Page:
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Protesters rally for equal access to driver's licenses and IDs at Michigan State Capitol

Michigan United organizer, Adonis Flores, speaks in front of a crowd at the State Capitol about his experience as an undocumented immigrant without access to a driver's license.
Michelle Jokisch Polo
Michigan United organizer Adonis Flores speaks in front of a crowd at the State Capitol about his experience as an undocumented immigrant without access to a driver's license.

Protesters gathered at the Michigan State Capitol on Wednesday, urging legislators to pass the Drive Safe bills, which aim to guarantee access to a state ID or driver's license for residents regardless of immigration status.

The measures were first introduced in 2021, but at the the time, former House Speaker and Republican State Representative Jason Wentworth canceled a hearing on the bills which prevented them from moving forward.

Adonis Flores is the organizing director for Michigan United, the group behind the protest. He told those gathered that he once was undocumented and had his license revoked.

“This is an issue of human dignity. This is an issue of identifying yourself. When everyone is able to get an ID, the police and law enforcement are better able to identify who is on the road.”

In 2008, Michigan lawmakers passed legislation prohibiting undocumented immigrants from being able to obtain a state ID or driver’s license.

Currently, only immigrants who can prove they entered the U.S. legally and can work in the country are eligible for those forms of identification in the state.

Some asylum seekers like Detroit resident Priscilia Rodriguez are not eligible to apply for a driver's license.

Rodriguez has been living in Michigan for the last twenty years. She's originally from Venezuela and a little over two years ago she applied for legal status. Despite qualifying, she's still waiting to receive a permit to work, and without that, she can't receive state identification.

"We deserve dignity and respect," she said. "I can't even go to the bank because I need some sort of legal document to prove my identity nor can I renew my passport, so I'm left in limbo."

Venezuelans like Rodriguez are not able to renew their passports in the United States because there is currently no diplomatic or consular agency in the U.S that can process those applications.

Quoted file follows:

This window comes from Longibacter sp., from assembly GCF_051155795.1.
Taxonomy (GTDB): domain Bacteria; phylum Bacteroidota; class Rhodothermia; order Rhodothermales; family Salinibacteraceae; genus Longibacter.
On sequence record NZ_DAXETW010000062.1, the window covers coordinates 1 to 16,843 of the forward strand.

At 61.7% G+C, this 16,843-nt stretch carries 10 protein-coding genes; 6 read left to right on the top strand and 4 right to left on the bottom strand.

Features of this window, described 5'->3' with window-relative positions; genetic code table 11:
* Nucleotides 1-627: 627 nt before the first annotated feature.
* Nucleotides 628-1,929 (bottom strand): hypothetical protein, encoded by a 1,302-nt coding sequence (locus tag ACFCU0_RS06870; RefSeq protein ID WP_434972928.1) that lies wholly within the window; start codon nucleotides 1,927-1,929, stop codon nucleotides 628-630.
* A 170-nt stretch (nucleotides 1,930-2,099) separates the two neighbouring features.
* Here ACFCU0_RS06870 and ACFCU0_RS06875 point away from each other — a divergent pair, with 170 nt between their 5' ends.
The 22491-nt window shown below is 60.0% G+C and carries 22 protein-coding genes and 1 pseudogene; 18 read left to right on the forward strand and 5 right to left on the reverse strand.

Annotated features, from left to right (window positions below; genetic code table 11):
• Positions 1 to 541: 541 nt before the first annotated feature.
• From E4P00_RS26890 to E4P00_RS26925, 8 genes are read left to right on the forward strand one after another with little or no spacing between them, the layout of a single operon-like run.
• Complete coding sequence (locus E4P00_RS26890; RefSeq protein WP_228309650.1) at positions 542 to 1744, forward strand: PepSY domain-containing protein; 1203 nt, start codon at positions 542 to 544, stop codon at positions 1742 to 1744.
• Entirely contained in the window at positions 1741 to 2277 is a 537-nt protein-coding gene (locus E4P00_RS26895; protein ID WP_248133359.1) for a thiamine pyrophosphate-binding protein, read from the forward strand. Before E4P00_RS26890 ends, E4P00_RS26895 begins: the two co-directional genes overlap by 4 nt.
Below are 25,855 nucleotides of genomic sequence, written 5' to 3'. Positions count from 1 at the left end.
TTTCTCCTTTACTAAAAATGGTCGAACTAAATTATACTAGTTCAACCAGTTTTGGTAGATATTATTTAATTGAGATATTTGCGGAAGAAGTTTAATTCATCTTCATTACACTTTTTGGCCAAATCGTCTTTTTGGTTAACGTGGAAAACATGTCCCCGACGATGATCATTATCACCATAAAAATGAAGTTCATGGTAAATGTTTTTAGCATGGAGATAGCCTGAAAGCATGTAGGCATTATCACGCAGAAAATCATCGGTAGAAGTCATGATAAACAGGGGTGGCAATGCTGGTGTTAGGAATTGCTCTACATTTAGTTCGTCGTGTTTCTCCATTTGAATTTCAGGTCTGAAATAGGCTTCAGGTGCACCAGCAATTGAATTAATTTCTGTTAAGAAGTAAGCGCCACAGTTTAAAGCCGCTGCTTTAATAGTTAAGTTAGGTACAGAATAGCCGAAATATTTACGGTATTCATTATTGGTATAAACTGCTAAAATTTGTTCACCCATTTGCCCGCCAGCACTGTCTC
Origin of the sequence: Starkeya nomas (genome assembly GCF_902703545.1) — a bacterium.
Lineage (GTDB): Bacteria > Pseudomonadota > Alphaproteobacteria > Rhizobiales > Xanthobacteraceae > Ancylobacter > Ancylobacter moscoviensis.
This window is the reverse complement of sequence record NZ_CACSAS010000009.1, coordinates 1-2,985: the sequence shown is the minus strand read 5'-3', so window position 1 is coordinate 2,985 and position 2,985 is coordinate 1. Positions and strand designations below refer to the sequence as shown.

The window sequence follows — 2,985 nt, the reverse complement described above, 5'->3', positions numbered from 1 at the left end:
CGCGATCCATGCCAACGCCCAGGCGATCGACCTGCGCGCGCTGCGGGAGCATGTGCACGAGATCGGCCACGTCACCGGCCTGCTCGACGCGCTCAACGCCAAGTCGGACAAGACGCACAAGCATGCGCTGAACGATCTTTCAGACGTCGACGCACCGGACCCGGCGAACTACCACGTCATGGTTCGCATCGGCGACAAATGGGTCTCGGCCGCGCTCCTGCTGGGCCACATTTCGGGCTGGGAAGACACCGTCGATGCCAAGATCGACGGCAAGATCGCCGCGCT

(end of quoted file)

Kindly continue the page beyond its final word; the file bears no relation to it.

Adja Ndoye is person with Black skin. She's standing in front of the Michigan State Capitol.
Michelle Jokisch Polo
Adja Ndoye

Adja Ndoye immigrated from Senegal more than ten years ago. She is also a program manager at the African Bureau for Immigration and Social Affairs. She said not being able to get a driver's license was limiting.

“I had to sell some stuff in front of my house because I couldn't go anywhere, so it definitely limits your movement," she added.

Mayra Garcia is a DACA (Deferred Action for Childhood Arrivals) recipient. She came to the United States from Guanajuato, Mexico when she was seven years old. She was granted DACA a few years ago, and only because of that, she is eligible for a driver's license. She fears what would happen if one day her DACA designation wasn't renewed.

"I wouldn't be able to take my children to school, go and get groceries or go to work," she added.

For Garcia, passing the Drive Safe Bills is more than just about safety, it's about ensuring that everyone in Michigan has access to the basic right of being identified and legally recognized.

Legislation to allow any Michigan resident to obtain these forms of identification was reintroduced in April. The bills have been referred to the Senate Transportation and Infrastructure committee and the House Committee on Regulatory Reform.

As WKAR's Bilingual Latinx Stories Reporter, Michelle reports in both English and Spanish on stories affecting Michigan's Latinx community.
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